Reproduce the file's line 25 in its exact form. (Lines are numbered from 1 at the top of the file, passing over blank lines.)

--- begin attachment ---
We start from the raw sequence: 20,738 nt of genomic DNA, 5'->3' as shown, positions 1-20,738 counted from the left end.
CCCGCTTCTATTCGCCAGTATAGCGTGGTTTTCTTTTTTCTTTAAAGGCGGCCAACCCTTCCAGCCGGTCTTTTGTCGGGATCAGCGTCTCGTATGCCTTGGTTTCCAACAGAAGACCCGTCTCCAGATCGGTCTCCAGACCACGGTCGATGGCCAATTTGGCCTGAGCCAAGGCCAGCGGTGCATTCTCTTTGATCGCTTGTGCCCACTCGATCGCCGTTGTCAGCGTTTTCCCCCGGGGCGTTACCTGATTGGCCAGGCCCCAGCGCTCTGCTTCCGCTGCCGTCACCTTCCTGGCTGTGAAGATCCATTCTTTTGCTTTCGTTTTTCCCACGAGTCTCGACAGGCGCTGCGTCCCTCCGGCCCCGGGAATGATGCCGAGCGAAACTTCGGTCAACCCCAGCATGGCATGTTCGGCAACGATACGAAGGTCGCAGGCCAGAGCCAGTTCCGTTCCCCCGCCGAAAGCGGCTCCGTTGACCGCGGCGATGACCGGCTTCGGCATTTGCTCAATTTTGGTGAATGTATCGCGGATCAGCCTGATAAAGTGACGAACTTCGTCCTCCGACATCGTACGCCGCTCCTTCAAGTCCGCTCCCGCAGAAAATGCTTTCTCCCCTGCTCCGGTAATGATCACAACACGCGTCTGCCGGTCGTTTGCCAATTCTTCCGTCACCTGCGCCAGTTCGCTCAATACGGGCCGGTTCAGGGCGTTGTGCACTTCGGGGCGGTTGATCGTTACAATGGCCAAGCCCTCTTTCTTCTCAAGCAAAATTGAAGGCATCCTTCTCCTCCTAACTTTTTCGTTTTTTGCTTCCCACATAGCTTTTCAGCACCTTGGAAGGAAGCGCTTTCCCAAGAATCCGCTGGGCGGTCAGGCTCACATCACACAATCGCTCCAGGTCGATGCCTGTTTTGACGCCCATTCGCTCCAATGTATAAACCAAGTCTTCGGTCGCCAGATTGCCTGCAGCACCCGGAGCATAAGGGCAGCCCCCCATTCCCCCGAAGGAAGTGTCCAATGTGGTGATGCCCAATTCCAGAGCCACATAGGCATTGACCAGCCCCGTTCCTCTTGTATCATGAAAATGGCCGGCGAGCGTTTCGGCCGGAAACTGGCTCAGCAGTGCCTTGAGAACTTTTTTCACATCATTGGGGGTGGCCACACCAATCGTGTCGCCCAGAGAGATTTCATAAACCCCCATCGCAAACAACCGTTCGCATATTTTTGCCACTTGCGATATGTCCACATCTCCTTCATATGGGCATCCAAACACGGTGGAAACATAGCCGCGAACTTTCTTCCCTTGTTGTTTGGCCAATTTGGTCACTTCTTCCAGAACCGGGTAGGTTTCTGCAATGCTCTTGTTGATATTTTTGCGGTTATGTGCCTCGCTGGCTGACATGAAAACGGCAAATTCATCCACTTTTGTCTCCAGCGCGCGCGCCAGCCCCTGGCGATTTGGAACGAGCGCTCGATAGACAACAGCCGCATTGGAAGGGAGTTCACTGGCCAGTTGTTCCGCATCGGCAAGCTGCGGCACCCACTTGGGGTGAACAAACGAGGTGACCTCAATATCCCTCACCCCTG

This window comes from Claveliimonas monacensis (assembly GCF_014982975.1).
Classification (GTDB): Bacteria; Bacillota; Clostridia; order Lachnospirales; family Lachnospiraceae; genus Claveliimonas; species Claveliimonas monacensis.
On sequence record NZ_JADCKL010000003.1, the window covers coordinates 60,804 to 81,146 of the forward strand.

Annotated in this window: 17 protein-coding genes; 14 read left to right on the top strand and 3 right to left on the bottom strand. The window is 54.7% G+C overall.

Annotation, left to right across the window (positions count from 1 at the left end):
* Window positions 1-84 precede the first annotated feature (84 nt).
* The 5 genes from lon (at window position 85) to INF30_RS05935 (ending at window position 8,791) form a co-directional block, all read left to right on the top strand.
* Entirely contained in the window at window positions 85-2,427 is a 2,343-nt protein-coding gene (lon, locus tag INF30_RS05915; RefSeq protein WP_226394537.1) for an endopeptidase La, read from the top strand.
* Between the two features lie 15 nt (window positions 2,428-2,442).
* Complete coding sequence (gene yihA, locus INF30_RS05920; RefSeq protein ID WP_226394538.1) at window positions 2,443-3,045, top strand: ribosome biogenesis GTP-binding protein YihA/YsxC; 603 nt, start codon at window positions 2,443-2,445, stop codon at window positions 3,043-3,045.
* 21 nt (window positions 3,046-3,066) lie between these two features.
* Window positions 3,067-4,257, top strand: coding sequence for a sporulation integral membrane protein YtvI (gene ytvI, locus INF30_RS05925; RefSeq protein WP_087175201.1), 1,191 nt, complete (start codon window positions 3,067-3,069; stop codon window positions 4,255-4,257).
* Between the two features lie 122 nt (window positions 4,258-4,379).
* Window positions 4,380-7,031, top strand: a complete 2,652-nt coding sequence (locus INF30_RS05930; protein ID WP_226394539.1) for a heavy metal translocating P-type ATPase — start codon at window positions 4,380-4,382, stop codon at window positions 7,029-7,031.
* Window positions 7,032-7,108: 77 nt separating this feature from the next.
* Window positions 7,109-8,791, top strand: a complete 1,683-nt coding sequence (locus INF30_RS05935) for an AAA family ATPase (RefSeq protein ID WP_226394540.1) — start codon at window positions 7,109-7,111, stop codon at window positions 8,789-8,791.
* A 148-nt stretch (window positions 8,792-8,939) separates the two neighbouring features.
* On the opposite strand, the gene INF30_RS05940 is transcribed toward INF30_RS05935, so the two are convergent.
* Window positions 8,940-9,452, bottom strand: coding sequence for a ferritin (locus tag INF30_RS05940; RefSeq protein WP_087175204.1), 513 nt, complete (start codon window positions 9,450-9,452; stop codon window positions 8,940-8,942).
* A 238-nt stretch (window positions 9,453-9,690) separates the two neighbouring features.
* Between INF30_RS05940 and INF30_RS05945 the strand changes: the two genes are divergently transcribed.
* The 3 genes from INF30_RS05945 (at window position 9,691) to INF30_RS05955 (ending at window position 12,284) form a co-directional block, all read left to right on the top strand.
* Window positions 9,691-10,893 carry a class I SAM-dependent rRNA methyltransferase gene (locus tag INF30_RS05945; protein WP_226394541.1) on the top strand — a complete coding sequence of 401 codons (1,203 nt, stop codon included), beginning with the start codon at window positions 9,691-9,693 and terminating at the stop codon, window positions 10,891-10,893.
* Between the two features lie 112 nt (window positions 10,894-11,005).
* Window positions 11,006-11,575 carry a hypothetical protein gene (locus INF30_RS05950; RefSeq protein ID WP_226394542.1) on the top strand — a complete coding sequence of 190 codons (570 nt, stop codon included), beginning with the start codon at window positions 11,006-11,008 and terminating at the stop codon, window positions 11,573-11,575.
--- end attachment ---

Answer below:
* Window positions 9,691-10,893 carry a class I SAM-dependent rRNA methyltransferase gene (locus tag INF30_RS05945; protein WP_226394541.1) on the top strand — a complete coding sequence of 401 codons (1,203 nt, stop codon included), beginning with the start codon at window positions 9,691-9,693 and terminating at the stop codon, window positions 10,891-10,893.